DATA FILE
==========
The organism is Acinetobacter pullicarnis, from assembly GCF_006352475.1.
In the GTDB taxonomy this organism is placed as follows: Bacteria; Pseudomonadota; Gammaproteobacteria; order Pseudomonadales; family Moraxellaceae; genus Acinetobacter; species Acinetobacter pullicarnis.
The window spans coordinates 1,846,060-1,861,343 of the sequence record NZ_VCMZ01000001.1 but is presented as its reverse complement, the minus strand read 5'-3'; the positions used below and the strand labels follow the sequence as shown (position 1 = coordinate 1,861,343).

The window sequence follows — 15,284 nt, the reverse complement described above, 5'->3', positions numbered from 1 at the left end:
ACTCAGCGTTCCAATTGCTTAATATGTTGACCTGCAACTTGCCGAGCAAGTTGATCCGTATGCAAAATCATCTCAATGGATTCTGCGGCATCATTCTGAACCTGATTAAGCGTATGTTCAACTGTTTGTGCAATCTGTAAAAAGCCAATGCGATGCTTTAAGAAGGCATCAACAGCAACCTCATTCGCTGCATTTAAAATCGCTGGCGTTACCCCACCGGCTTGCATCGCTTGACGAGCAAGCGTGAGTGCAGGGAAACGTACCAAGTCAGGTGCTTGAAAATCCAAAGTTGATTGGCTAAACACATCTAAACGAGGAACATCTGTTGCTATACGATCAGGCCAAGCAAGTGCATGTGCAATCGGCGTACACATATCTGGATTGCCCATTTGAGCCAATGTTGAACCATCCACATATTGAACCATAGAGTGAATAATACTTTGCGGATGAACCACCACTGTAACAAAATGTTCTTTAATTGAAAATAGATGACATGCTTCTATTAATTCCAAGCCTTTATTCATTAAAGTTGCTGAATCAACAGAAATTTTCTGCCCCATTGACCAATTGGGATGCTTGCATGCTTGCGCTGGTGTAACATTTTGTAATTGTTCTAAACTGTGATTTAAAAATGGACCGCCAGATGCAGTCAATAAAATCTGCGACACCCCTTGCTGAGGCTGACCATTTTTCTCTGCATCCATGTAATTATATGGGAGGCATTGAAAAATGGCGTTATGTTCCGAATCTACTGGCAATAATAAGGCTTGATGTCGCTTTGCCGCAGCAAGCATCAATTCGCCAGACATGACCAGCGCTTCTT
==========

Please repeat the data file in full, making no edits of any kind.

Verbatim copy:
The organism is Acinetobacter pullicarnis, from assembly GCF_006352475.1.
In the GTDB taxonomy this organism is placed as follows: Bacteria; Pseudomonadota; Gammaproteobacteria; order Pseudomonadales; family Moraxellaceae; genus Acinetobacter; species Acinetobacter pullicarnis.
The window spans coordinates 1,846,060-1,861,343 of the sequence record NZ_VCMZ01000001.1 but is presented as its reverse complement, the minus strand read 5'-3'; the positions used below and the strand labels follow the sequence as shown (position 1 = coordinate 1,861,343).

The window sequence follows — 15,284 nt, the reverse complement described above, 5'->3', positions numbered from 1 at the left end:
ACTCAGCGTTCCAATTGCTTAATATGTTGACCTGCAACTTGCCGAGCAAGTTGATCCGTATGCAAAATCATCTCAATGGATTCTGCGGCATCATTCTGAACCTGATTAAGCGTATGTTCAACTGTTTGTGCAATCTGTAAAAAGCCAATGCGATGCTTTAAGAAGGCATCAACAGCAACCTCATTCGCTGCATTTAAAATCGCTGGCGTTACCCCACCGGCTTGCATCGCTTGACGAGCAAGCGTGAGTGCAGGGAAACGTACCAAGTCAGGTGCTTGAAAATCCAAAGTTGATTGGCTAAACACATCTAAACGAGGAACATCTGTTGCTATACGATCAGGCCAAGCAAGTGCATGTGCAATCGGCGTACACATATCTGGATTGCCCATTTGAGCCAATGTTGAACCATCCACATATTGAACCATAGAGTGAATAATACTTTGCGGATGAACCACCACTGTAACAAAATGTTCTTTAATTGAAAATAGATGACATGCTTCTATTAATTCCAAGCCTTTATTCATTAAAGTTGCTGAATCAACAGAAATTTTCTGCCCCATTGACCAATTGGGATGCTTGCATGCTTGCGCTGGTGTAACATTTTGTAATTGTTCTAAACTGTGATTTAAAAATGGACCGCCAGATGCAGTCAATAAAATCTGCGACACCCCTTGCTGAGGCTGACCATTTTTCTCTGCATCCATGTAATTATATGGGAGGCATTGAAAAATGGCGTTATGTTCCGAATCTACTGGCAATAATAAGGCTTGATGTCGCTTTGCCGCAGCAAGCATCAATTCGCCAGACATGACCAGCGCTTCTT